I just want to tell each and every person reading this that YOU are going to be unique even if you try and ape someone else. You are still going to be that person that you might want to push back to please the world so that people don’t question you. You should never try and fit into these boxes people try to force you into, if you were especially made to stand out and shine bright. You should not let anybody break your self-esteem and morale, in fact you should do all that makes you happy and just be the best version of yourself.

This is to all the people that have a hard time trusting themselves to be the best they can be. Here’s a big virtual hug and if you ever want to feel special, a mirror is all you need! Tell yourself you are worth it, motivate yourself, find time to understand yourself. You are the best company you keep. 

Big love,



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Tips to deal with anxiety

Jehanzeb Baldiwala who looks after the mental health services at Ummeed Child Development Centre shares valuable tips on coping with anxiety
Ritika SrivastavaTeentalkindia Counsellor

Is there a particular case you would like to share with us?

Jehanzeb: Young person, 8 year old when he came to see me. He is a big boy now. He had a fear of performance. Performance on anything, not just exams. He was a karate champ, and also played chess. He used to black out, either start puking and black out and not go through the exam. His parents were supportive. He was an only child and was loved.

How did you help him overcome his fear of performance?

Jehanzeb: Our conversation was focused on understanding what the anxiety was doing in his life. We use a technique called externalisation where we focus on the idea that the person is not an anxious person or the person is not the problem. Problems come from a particular context. And we use language in our questions to help people personify the problem and separate it from themselves.

We tried to understand what was getting in the way of what he was hoping to achieve. He wanted to achieve and succeed. Then we worked on techniques to help him get to what he was hoping for. That involved using a lot of his own skills and imagination.

People have skills and knowledge. People are always responding to their problems in some way or the other. The problem takes so much space that other things become invisible. They are trying their best to do something to help them. People can change if they start to see their own skills.

Could you give some tips for someone who is facing anxiety? How to tackle it?

Jehanzeb: Here are some tips that I use while dealing with a case like that:

  1. Meditation and mindfulness: Being aware of where the sensation is in your body. That helps you to predict it before it gets out of control. Catch and intervene at that point. You are able to make it less discomfort/uncomfortable for yourself
  2. Self-hypnosis: Visualise a safe space. Take or talk yourself there and feel safe. A safe space is where you feel emotionally secure. It can be a happy memory or a meeting with a friend or even a show on TV.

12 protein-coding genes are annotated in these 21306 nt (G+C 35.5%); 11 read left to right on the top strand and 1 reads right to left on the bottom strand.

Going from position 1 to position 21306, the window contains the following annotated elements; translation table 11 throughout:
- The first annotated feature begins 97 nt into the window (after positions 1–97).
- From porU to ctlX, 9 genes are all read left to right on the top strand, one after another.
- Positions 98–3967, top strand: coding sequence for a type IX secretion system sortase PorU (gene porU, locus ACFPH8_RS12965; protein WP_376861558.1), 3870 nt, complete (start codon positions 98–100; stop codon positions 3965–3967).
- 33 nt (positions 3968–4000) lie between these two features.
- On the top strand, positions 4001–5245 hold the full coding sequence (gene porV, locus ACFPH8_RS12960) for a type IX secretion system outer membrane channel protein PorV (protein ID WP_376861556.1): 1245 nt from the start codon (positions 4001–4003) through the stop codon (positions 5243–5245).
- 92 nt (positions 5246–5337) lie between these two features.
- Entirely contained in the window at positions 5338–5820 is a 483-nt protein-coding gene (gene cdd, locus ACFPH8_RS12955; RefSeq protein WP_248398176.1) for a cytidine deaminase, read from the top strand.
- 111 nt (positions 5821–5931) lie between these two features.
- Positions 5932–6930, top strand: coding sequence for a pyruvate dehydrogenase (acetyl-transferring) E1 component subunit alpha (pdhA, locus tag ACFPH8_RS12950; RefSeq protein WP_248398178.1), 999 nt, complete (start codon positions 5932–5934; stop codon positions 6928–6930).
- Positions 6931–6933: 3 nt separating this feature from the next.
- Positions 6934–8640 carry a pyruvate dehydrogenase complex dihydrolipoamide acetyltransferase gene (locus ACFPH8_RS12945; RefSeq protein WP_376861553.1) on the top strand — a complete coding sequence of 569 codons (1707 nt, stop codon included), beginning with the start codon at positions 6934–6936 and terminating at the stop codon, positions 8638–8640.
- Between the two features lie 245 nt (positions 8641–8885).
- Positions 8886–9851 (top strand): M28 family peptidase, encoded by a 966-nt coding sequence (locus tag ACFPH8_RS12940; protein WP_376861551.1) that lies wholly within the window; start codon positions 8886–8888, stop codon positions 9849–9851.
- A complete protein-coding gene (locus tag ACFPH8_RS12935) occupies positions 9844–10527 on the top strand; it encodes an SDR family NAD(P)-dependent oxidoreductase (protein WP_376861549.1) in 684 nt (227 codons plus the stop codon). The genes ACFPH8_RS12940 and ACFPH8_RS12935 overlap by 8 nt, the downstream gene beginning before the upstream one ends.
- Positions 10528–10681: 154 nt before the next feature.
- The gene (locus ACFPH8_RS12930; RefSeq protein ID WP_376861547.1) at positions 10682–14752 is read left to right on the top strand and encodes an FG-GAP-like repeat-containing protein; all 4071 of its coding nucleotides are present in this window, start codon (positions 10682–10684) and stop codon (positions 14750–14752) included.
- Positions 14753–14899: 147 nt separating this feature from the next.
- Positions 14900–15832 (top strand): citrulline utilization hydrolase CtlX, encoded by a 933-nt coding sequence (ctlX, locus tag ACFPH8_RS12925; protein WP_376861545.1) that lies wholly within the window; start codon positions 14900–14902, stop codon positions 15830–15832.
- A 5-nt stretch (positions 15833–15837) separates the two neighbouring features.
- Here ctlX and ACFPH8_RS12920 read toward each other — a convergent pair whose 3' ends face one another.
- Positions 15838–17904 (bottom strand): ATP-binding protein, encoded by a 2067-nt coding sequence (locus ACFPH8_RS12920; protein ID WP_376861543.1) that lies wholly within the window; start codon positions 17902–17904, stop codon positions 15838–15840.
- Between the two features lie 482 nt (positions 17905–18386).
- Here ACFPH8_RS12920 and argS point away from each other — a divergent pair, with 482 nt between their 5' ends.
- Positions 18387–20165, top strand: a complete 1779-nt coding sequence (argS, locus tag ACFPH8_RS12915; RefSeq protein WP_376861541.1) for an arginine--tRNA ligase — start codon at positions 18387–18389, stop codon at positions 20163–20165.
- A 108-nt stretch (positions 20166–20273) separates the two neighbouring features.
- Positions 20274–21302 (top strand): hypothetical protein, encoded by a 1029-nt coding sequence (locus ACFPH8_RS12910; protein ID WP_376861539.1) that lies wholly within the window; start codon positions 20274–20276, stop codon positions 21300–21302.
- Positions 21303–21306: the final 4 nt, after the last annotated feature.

3. Humour: Think of something funny or something you are looking forward to.
  4. Encouraging physical activity: It shifts your focus and releases endorphins.
  5. Find somebody who understands: If you experience anxiety in the middle of the night, talk to an older cousin, a parent. Find someone who understands and can reassure you before it reaches its peak.
  6. Use an app: HealthSpace is an app that I find helpful for teenagers.

What are the symptoms to understand that something is wrong with yourself and reaching out is crucial?

Jehanzeb: It’s when you feel its interfering with what you what want to do. Getting to school becomes a chore, getting out of bed, affecting your family, peer, job or school and stopping you from getting into those situations. If it’s making you miserable all the time then it’s a cause of concern.        

How do you think Teentalk India can help teenagers become empowered?

Jehanzeb: What is exciting about Teentalk is that it is opening spaces for people. What I have come to understand from my experience is  that identity is socially constructed. I am what I am because of my relationships with other people. I am teacher because I have students. I am a mother because I have a kid. Having links with people really helps. Teentalk India focuses on strengthening people connections that are supportive. So an immediate connection with another teenager who is experiencing the same thing will help.

Hope this helped, if you have a query, email at expert@teentalkindia.com. You can also watch expert videos under the Expert Speak tab in Videos.

If you have a story to share,Click Here

If you have a query,Click Here.

You can also chat with the counsellor by clicking on Teentalk Expert Chat.


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Disclaimer: TeentalkIndia does not offer emergency services and is not a crisis intervention centre, if you or someone you know is experiencing acute distress or is suicidal/self harming, please contact the nearest hospital or emergency/crisis management services or helplines.